Of the 6 ethnic groups classed as “tribal Filipinos,” none has created as much commotion as the country's smallest tribe, the Tasaday. There are barely more than 100 Tasaday, yet they have kept hundreds of researchers and authors around the world busy for years, probing their enigmatic emergence from the Stone Age.
The Tasaday were discovered in 1971 in a forest in Mindanao, clad only in leaves and apparently unaware of the existence of any other humans outside their clan. The find stunned the world. The Tasaday lived in caves, didn't hunt or farm, and used only primitive stone tools.
They turned out to be a publicity coup for Ferdinand Marcos, who later set up the tribe with a government preserve to protect their rainforest homeland. “Not so fast,” said loggers with an interest in the vast tracts of virgin wilderness on southern Mindanao. Thus began the debate. A Swiss journalist published an article in 1986 calling the Tasaday a fraud. A TV program “Tribe That Never Was” supported his conclusion. To counter skeptics, symposiums were held, the Philippine Congress issued testimonials, and the government confirmed the Tasaday's authenticity as an ethnic group. The most recent endorsement came at an international anthropological congress in 1992.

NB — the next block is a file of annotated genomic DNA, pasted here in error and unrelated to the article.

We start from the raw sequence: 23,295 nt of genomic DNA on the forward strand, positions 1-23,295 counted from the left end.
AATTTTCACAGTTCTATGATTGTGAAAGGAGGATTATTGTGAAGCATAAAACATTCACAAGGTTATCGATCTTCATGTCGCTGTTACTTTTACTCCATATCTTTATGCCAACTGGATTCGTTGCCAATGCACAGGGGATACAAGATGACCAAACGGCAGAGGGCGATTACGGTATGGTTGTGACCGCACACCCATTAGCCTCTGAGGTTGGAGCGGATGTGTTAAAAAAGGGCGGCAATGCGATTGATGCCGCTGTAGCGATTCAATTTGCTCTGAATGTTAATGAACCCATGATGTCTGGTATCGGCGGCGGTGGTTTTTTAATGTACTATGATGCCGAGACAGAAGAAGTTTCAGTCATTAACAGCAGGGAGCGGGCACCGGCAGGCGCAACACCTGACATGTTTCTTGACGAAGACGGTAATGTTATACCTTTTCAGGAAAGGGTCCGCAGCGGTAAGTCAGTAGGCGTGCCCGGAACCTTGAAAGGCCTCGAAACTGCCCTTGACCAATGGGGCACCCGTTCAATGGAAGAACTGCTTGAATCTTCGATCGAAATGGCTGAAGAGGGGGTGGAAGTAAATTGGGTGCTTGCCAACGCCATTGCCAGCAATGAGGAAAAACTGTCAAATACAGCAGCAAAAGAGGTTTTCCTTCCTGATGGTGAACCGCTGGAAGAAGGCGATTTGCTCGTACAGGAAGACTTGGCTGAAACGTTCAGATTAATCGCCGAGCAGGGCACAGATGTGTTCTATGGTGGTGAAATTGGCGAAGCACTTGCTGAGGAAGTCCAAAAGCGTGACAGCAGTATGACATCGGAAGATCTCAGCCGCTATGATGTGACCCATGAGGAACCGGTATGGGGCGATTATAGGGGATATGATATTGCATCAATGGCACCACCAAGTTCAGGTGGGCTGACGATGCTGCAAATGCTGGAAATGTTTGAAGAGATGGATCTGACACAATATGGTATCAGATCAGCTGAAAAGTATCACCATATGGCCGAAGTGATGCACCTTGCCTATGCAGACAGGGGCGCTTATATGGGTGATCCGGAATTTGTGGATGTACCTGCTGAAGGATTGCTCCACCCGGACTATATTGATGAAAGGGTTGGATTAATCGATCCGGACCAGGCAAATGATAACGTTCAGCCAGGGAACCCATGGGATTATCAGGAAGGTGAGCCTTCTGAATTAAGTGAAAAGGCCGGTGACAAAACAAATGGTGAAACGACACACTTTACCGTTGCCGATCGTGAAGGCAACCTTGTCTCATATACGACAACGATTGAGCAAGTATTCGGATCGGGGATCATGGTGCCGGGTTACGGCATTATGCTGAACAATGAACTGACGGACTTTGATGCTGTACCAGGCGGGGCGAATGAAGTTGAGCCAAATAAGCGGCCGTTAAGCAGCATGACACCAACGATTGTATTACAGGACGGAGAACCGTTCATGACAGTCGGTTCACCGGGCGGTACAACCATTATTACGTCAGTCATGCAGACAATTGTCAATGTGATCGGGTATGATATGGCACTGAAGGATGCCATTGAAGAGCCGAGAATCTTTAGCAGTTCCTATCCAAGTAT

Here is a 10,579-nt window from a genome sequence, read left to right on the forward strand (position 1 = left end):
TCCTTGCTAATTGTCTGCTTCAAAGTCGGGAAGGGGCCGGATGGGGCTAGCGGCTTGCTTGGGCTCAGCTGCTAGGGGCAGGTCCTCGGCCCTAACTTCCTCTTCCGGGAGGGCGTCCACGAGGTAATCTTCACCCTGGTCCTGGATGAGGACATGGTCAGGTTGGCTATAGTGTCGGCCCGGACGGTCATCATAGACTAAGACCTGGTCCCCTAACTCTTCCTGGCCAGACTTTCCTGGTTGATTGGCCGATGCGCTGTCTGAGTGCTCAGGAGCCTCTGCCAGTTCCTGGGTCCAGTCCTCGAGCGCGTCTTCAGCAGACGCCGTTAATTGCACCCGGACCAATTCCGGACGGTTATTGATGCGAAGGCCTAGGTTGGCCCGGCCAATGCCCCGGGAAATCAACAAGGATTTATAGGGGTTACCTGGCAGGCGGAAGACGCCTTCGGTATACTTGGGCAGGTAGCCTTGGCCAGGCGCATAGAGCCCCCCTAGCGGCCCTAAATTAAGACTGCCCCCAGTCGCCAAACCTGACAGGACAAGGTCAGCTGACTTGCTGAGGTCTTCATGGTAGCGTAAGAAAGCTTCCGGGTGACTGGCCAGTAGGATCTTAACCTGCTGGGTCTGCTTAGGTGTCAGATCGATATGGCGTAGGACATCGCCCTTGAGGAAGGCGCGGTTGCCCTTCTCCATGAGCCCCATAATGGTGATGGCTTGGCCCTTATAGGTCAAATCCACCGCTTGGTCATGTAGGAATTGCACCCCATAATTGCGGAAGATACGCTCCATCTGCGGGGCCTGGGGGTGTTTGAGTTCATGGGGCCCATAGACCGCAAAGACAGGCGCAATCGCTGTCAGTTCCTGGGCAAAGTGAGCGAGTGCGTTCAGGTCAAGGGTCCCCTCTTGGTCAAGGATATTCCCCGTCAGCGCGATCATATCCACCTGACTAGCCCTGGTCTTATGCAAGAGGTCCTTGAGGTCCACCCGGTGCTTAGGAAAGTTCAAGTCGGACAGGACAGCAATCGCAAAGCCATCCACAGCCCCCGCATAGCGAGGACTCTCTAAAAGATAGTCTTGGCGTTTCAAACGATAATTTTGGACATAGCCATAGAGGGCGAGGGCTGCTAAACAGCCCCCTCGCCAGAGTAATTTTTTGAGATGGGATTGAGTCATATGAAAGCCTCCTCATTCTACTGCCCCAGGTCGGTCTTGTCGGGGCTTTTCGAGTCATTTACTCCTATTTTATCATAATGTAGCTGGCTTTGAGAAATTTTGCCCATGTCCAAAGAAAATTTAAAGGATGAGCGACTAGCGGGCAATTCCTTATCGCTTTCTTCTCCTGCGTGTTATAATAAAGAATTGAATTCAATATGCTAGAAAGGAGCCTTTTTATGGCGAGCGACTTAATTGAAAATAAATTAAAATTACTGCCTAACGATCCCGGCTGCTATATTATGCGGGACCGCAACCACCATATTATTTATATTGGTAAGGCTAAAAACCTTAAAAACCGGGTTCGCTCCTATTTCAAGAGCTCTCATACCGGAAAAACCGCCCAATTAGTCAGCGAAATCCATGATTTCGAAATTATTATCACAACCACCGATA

But in January 1998, one magazine article reopened the debate, calling the Tasaday one of “the greatest hoaxes of all time.” John Nance, who has written a book on the Tasaday, rebuts the charge, supported by studies from linguists and anthropologists who have spent time with the Tasaday. “I called the guy who wrote the article, and he hadn't even been over there or talked to anybody,” Nance says. “That's true of most everybody who says it's a hoax. They haven't even been there.” The world anthropological community remains divided on the controversy.